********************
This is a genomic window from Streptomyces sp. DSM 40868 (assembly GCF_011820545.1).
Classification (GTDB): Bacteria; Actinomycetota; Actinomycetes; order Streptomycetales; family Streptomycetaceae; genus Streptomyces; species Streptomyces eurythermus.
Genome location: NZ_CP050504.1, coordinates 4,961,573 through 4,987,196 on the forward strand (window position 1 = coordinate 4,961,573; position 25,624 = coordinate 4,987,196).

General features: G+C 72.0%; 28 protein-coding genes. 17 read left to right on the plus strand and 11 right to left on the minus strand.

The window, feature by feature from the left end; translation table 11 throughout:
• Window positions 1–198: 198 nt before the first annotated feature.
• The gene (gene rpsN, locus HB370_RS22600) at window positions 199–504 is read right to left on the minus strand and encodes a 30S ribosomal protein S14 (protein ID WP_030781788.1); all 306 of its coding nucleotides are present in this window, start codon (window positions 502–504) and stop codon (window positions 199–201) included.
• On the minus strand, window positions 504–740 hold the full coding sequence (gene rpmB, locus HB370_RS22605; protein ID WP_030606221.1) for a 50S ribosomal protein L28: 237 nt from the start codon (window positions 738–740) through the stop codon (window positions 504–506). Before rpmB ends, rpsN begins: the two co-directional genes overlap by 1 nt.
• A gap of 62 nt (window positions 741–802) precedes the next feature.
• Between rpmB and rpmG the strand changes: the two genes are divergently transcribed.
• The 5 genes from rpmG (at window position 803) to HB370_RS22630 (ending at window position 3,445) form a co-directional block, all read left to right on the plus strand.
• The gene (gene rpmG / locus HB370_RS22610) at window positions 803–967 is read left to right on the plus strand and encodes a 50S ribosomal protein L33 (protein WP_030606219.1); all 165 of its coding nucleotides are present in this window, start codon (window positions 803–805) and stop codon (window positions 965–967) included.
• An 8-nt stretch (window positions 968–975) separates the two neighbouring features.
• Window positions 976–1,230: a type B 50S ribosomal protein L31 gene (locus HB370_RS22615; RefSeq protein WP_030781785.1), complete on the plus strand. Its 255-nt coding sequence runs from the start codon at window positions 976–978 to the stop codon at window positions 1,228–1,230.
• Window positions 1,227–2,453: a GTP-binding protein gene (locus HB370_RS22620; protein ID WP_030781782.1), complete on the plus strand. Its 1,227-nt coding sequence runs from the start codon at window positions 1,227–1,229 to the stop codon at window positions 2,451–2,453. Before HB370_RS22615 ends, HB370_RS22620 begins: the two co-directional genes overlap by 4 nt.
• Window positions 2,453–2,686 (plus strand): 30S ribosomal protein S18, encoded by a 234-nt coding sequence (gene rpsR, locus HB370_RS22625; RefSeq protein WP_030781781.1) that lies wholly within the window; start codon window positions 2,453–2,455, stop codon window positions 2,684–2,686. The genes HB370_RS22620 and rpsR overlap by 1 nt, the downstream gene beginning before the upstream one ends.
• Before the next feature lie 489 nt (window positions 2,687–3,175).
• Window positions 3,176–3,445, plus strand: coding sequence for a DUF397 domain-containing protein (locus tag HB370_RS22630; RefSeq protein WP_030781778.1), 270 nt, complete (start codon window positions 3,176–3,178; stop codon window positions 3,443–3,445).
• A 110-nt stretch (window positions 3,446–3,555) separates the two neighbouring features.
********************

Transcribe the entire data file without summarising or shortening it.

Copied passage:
This is a genomic window from Streptomyces sp. DSM 40868 (assembly GCF_011820545.1).
Classification (GTDB): Bacteria; Actinomycetota; Actinomycetes; order Streptomycetales; family Streptomycetaceae; genus Streptomyces; species Streptomyces eurythermus.
Genome location: NZ_CP050504.1, coordinates 4,961,573 through 4,987,196 on the forward strand (window position 1 = coordinate 4,961,573; position 25,624 = coordinate 4,987,196).

General features: G+C 72.0%; 28 protein-coding genes. 17 read left to right on the plus strand and 11 right to left on the minus strand.

The window, feature by feature from the left end; translation table 11 throughout:
• Window positions 1–198: 198 nt before the first annotated feature.
• The gene (gene rpsN, locus HB370_RS22600) at window positions 199–504 is read right to left on the minus strand and encodes a 30S ribosomal protein S14 (protein ID WP_030781788.1); all 306 of its coding nucleotides are present in this window, start codon (window positions 502–504) and stop codon (window positions 199–201) included.
• On the minus strand, window positions 504–740 hold the full coding sequence (gene rpmB, locus HB370_RS22605; protein ID WP_030606221.1) for a 50S ribosomal protein L28: 237 nt from the start codon (window positions 738–740) through the stop codon (window positions 504–506). Before rpmB ends, rpsN begins: the two co-directional genes overlap by 1 nt.
• A gap of 62 nt (window positions 741–802) precedes the next feature.
• Between rpmB and rpmG the strand changes: the two genes are divergently transcribed.
• The 5 genes from rpmG (at window position 803) to HB370_RS22630 (ending at window position 3,445) form a co-directional block, all read left to right on the plus strand.
• The gene (gene rpmG / locus HB370_RS22610) at window positions 803–967 is read left to right on the plus strand and encodes a 50S ribosomal protein L33 (protein WP_030606219.1); all 165 of its coding nucleotides are present in this window, start codon (window positions 803–805) and stop codon (window positions 965–967) included.
• An 8-nt stretch (window positions 968–975) separates the two neighbouring features.
• Window positions 976–1,230: a type B 50S ribosomal protein L31 gene (locus HB370_RS22615; RefSeq protein WP_030781785.1), complete on the plus strand. Its 255-nt coding sequence runs from the start codon at window positions 976–978 to the stop codon at window positions 1,228–1,230.
• Window positions 1,227–2,453: a GTP-binding protein gene (locus HB370_RS22620; protein ID WP_030781782.1), complete on the plus strand. Its 1,227-nt coding sequence runs from the start codon at window positions 1,227–1,229 to the stop codon at window positions 2,451–2,453. Before HB370_RS22615 ends, HB370_RS22620 begins: the two co-directional genes overlap by 4 nt.
• Window positions 2,453–2,686 (plus strand): 30S ribosomal protein S18, encoded by a 234-nt coding sequence (gene rpsR, locus HB370_RS22625; RefSeq protein WP_030781781.1) that lies wholly within the window; start codon window positions 2,453–2,455, stop codon window positions 2,684–2,686. The genes HB370_RS22620 and rpsR overlap by 1 nt, the downstream gene beginning before the upstream one ends.
• Before the next feature lie 489 nt (window positions 2,687–3,175).
• Window positions 3,176–3,445, plus strand: coding sequence for a DUF397 domain-containing protein (locus tag HB370_RS22630; RefSeq protein WP_030781778.1), 270 nt, complete (start codon window positions 3,176–3,178; stop codon window positions 3,443–3,445).
• A 110-nt stretch (window positions 3,446–3,555) separates the two neighbouring features.